Prestige Indonesia

The theatre where we live

“Design,” says GIANCARLO BOSIO, Creative Director of Giorgetti, “is the expression of society. Sometimes it influences it and prepares its future.” Interview by Liviani Putri


Based in the northern Italian province of Monza and Brianza in Lombardy, Giorgetti S.P.A. is a furniture company establishe­d more than 120 years ago that aims “to scale the heights of good home living”. Under Giancarlo Bosio, Creative Director, Giorgetti has assembled a “dream team” of designers to create “new made-in-Italy pieces that offer an increasing­ly fluid and all-encompassi­ng way to enjoy the home”.

Bosio’s team includes Roberto and Ludovica Palomba, Carlo Colombo, Roberto Lazzeroni, Umberto Asnago, Massimo Scolari, Chi Wing Lo and Paolo Suman. Together, they present a vision of the home that is increasing­ly shaped by creative influences.

Available here in Jakarta at Prodotti, Giorgetti’s sober, elegant furniture brings rooms to life with a recognisab­le personalit­y for each collection. Wood, leather, marble, metal and fabric details articulate the compositio­nal rhythms of space in refined chromatic harmony. Neutral tones are the undisputed protagonis­ts, lending themselves to interplays with the timeless elegance of black-and-white contrasts, or with refined brown and light blue accents. Colours and materials are an integral part of each Giorgetti project.

Bosio hails from the province of Alessandri­a in the region of Piedmont, located about 100 km southeast of Turin. He graduated from the Faculty of Architectu­re at Genoa University and has been working in the product design field since the earliest steps of his career. Bosio has been shaping the creative direction of Giorgetti since 2013. Highlights of an exclusive interview with Prestige:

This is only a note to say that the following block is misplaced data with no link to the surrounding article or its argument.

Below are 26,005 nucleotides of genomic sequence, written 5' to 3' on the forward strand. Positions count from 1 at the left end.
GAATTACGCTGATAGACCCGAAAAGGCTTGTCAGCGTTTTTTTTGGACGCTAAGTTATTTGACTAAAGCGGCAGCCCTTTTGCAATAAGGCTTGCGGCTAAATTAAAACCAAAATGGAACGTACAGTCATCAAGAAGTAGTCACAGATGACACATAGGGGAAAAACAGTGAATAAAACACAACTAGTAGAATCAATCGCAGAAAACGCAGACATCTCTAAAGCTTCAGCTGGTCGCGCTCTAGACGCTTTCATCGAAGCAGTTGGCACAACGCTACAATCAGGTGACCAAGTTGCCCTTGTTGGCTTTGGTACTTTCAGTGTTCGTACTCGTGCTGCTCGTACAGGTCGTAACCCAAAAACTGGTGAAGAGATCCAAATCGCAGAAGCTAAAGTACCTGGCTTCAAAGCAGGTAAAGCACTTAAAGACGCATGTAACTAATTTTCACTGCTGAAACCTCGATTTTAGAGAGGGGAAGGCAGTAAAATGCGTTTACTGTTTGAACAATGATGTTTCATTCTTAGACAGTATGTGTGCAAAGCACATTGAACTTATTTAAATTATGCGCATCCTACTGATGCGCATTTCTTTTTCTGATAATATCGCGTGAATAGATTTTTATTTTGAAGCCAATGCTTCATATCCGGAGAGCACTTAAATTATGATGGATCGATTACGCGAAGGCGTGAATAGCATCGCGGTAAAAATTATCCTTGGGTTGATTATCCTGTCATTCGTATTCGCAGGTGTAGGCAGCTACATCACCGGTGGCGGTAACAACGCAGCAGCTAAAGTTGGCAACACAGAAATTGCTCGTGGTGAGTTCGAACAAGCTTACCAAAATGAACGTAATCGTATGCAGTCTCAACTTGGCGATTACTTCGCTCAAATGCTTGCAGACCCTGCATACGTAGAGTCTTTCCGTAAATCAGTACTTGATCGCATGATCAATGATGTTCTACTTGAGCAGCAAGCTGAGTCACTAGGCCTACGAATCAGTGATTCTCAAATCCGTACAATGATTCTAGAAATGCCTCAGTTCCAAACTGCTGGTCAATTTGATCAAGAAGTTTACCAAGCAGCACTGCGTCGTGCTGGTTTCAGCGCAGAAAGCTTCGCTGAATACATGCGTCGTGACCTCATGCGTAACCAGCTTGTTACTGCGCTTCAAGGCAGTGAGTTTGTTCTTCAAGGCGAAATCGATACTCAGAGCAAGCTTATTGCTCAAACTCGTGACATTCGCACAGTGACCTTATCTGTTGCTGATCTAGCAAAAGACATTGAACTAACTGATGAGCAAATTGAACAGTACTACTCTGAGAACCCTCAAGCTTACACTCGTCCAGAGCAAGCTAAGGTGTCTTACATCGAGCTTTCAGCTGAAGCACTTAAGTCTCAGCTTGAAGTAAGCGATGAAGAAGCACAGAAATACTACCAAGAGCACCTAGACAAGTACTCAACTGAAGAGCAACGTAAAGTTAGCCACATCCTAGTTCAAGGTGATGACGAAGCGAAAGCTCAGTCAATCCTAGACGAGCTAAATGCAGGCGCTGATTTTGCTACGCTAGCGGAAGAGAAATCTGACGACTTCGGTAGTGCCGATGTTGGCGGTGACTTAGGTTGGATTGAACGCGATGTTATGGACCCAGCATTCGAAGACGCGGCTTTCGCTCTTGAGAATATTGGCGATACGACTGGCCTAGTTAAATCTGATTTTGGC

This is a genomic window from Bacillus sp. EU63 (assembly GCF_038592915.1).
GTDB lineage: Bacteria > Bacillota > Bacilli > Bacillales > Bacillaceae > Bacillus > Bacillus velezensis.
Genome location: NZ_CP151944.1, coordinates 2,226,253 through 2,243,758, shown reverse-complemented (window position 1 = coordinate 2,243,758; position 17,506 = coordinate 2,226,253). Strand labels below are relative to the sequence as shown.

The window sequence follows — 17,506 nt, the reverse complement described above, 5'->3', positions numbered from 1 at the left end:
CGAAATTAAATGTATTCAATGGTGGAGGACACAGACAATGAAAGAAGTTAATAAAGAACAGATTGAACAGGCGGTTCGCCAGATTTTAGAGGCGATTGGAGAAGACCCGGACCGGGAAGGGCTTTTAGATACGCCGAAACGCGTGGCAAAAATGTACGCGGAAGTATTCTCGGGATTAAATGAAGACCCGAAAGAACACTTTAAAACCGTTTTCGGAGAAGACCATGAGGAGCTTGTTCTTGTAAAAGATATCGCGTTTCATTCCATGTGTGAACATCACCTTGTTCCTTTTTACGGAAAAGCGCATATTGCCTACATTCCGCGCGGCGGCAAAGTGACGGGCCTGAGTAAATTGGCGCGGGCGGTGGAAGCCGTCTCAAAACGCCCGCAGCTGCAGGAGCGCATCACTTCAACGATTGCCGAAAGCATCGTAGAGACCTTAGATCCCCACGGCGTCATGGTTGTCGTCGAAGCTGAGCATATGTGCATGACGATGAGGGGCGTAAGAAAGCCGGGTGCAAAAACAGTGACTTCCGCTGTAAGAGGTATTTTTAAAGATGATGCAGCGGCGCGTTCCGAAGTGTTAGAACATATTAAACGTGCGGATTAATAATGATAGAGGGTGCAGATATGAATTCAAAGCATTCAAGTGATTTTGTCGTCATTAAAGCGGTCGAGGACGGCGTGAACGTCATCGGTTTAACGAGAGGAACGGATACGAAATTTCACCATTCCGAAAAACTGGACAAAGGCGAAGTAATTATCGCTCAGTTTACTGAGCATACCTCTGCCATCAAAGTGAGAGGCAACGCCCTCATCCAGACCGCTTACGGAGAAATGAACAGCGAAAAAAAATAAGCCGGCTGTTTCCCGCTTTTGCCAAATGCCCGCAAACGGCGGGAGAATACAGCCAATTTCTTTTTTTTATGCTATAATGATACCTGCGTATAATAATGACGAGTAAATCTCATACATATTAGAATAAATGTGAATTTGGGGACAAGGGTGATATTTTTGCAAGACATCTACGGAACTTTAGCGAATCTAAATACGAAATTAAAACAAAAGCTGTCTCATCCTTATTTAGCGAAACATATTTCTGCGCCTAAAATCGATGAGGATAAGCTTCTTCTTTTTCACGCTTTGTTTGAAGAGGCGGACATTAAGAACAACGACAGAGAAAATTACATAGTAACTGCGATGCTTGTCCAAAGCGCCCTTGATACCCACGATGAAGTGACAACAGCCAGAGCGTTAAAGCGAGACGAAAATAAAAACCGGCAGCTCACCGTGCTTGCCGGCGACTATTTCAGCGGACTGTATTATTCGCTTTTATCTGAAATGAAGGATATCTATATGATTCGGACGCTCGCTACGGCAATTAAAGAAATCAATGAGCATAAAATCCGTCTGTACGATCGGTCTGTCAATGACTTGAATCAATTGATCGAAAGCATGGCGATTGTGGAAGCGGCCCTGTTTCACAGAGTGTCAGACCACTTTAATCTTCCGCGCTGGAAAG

What inspired you to become a designer?

I think that imagining places or spaces inhabited by objects is natural for some of us; something instinctiv­e like for certain animals. I think about the gardener bird: It likes colourful objects. It works hard at building its house and decorating it. After building the house, it makes a garden around it. We designers have the ambition to improve the world.

Where does your inspiratio­n come from?

The start of a project is often a rational response to a practical need. Then comes the object or subject, which at the end claims its own genius.

Is there a time period you look back to for inspiratio­n?

I like to think that the periods that preceded us are part of us. The difference­s created by many cultures have inspired various solutions to similar needs. The past is part of us as an inheritanc­e, not as a catalogue of images.

How do you think have ideas about luxury changed since you started out?

Luxury is the extreme part of trends and it follows the cyclic movement between minimalism and its opposite. Personally, what I consider to be true luxury is reaching the possibilit­y of seeking the maximum beyond the stylistic characteri­stics.

Where do you think best? In your office, on planes, in the shower?

Many times, my office can be my car while I’m driving alone - or, conversely - a space while working with a small group of people. The place doesn’t matter. My office space is a bit like my home: full of plants and objects that I have collected. I have always been collecting objects. They are not precious in an absolute sense, but they have great value for me.

How would you describe your creative process?